What I’m really trying to communicate is something like, “I don’t want you to have this problem.” “I want you to just drop this.”
So when we ask a “why” question of ourselves and refer to ourselves as “you” instead of “I,” it’s a sign that we really aren’t meaning to ask a question at all. We want to communicate something important to a part of us that we experience as separate and outside our control.
This is a great time to use a parts integration process such as Core Transformation to access the positive purpose of each part of ourselves and through this find resolution between, and integration of, these separate selves.
A final distinction I want to make is that often when we’re alone and we ask “why,” we might think we’re asking it of ourselves, but often we’re actually asking “why” of the universe or God—the classic “why me?”
If I lock my keys in the car, or burn another pan on the stove and say, “Why does this keep happening to me!” I could be attempting to get more information from myself (though in an unhelpful way), or I might be attempting to have a conversation with the universe or God—entities far beyond my control or comprehension (and usually unwilling to answer).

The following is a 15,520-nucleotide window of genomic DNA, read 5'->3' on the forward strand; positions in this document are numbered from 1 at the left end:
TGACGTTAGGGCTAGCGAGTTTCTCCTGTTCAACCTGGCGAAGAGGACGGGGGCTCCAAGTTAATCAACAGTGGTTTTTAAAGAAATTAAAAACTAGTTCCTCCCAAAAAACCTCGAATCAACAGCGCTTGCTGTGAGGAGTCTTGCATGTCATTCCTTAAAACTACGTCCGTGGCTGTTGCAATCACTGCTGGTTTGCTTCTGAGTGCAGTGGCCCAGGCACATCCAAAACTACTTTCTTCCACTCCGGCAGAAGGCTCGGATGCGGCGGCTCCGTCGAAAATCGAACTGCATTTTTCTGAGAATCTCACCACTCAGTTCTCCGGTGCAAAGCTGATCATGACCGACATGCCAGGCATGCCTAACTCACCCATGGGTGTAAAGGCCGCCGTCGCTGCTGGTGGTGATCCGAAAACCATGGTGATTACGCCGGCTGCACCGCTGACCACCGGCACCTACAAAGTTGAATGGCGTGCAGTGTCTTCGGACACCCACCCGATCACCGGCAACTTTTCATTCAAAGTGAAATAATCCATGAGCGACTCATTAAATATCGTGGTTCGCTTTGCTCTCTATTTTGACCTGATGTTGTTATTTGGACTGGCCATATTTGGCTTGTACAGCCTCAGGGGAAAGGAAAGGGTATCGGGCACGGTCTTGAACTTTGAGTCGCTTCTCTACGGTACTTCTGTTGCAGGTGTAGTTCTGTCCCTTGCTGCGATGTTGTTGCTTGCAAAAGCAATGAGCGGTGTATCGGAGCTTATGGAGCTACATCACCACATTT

If I’m questioning the universe or God, it is usually a sign that I want the world to be different (an important need or desire that I’m not expressing), or I may have some judgment or blame about how things turned out (which distracts from solutions), or I might think I or someone else deserves better.
Rather than asking “why” of the universe or God, I can express my needs or desires, and focus on my experience and how I can make things better in the future. It helps to realize that I don’t have any contracts signed by either God or the universe (so neither of them owe me anything).
Asking “why” won’t give us a magic ticket to a new experience that we like better; it does just the opposite, distracting us from the answers right in front of us.
In summary, when asking “why” of ourselves (just as when asking “why” of others) it works much better to change “why” to “how,” and then shift from past causes to future solutions. If we realize we really want to communicate about our own needs or goals, we can do this with ourselves just as we do with others: “It’s important to me to find a solution for next time.”
If we experience an inner conflict or division (referring to ourselves as “you” rather than “I”), we can use personal change processes to get to what each part of us wants, and find resolution and integration (rather than trying to get rid of a part of us, or trying to force a part of us to act in a certain way). And if we notice we’re really addressing God or the universe, we can recognize that asking “why” of God or the universe is going to be even more fruitless than asking “why” of another individual.
Just as it improves our relationships with others, this simple Jedi mind trick can also improve our relationship with ourselves.
Author: Mark Andreas
Editor: Toby Israel